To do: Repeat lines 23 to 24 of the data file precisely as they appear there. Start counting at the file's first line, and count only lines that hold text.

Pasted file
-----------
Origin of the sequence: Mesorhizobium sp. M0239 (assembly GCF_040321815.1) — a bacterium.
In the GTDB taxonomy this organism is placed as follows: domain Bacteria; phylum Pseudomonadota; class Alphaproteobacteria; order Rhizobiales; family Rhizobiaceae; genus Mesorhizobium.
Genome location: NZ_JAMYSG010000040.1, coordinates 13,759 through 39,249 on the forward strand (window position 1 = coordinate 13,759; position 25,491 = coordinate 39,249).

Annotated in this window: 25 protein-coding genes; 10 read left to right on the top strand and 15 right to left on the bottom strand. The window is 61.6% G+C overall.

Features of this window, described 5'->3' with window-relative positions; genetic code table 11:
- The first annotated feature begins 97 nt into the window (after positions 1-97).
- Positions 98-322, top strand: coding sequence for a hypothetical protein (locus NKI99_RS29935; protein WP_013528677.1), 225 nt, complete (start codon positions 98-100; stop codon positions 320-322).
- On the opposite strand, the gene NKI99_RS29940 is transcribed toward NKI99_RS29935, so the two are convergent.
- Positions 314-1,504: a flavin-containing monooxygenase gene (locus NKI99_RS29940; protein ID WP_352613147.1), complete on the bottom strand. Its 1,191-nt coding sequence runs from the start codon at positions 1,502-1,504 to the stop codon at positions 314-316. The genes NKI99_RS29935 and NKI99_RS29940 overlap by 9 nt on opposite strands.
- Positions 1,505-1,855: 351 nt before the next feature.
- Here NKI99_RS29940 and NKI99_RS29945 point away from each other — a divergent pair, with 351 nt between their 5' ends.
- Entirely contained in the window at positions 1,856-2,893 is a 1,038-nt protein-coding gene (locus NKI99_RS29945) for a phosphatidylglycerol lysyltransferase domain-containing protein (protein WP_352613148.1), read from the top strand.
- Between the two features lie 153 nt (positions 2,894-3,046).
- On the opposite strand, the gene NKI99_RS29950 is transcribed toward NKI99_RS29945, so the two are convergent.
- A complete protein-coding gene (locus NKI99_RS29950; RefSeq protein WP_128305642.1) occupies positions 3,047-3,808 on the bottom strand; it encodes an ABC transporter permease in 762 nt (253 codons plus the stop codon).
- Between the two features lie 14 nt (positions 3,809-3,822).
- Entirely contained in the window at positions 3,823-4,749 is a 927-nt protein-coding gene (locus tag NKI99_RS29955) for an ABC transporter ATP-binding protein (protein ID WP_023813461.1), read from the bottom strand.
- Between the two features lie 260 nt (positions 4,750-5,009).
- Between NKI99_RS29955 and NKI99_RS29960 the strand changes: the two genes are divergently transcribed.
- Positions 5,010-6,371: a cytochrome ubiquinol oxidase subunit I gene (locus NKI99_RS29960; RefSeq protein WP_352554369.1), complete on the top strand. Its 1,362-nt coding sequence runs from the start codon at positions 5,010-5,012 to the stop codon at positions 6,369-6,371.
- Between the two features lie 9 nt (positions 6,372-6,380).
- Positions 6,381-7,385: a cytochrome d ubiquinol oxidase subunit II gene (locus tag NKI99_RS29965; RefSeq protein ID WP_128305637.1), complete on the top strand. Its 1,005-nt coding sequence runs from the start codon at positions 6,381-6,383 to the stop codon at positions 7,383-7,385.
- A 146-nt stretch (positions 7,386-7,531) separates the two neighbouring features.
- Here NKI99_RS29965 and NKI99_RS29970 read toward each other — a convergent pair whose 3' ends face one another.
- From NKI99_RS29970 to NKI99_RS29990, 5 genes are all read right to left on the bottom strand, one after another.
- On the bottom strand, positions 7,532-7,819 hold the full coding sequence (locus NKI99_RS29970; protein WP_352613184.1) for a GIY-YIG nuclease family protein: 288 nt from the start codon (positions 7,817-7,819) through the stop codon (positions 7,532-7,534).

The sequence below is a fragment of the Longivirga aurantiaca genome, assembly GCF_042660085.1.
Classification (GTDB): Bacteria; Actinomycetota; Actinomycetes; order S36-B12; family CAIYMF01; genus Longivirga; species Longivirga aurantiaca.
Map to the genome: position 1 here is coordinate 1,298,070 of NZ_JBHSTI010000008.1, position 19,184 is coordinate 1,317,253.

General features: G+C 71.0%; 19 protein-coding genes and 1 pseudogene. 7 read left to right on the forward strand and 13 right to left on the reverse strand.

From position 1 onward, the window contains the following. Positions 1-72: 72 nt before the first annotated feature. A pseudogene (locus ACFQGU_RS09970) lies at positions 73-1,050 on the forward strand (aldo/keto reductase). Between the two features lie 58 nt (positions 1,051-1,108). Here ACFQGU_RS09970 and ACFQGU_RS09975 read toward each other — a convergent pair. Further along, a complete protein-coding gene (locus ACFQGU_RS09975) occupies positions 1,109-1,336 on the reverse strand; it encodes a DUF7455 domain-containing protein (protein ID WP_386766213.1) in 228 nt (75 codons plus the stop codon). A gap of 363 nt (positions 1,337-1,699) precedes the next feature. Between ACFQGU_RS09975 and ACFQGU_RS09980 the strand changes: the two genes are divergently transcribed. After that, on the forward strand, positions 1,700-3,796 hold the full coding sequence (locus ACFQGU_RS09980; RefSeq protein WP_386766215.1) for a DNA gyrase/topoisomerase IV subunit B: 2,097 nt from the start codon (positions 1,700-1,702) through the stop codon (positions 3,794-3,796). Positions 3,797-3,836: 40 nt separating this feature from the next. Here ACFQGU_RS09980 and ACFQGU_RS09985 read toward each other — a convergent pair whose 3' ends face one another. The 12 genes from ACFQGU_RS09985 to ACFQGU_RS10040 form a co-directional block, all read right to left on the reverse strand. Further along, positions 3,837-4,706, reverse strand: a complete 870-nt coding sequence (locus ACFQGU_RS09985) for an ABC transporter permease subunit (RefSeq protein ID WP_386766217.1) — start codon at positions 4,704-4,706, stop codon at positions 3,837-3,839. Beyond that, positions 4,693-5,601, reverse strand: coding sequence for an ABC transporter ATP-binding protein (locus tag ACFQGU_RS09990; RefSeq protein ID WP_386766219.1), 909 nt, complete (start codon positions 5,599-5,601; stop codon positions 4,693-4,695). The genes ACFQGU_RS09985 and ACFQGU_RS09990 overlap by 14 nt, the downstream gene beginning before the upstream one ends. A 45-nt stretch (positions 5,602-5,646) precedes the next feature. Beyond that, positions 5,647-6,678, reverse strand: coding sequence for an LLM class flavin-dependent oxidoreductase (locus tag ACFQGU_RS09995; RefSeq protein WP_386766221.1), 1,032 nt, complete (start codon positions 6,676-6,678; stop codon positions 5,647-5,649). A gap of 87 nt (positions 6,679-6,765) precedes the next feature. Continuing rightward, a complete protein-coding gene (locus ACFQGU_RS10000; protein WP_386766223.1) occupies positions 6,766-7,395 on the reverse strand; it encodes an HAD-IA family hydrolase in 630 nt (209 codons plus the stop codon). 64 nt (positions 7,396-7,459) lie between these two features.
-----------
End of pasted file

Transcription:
- A 146-nt stretch (positions 7,386-7,531) separates the two neighbouring features.
- Here NKI99_RS29965 and NKI99_RS29970 read toward each other — a convergent pair whose 3' ends face one another.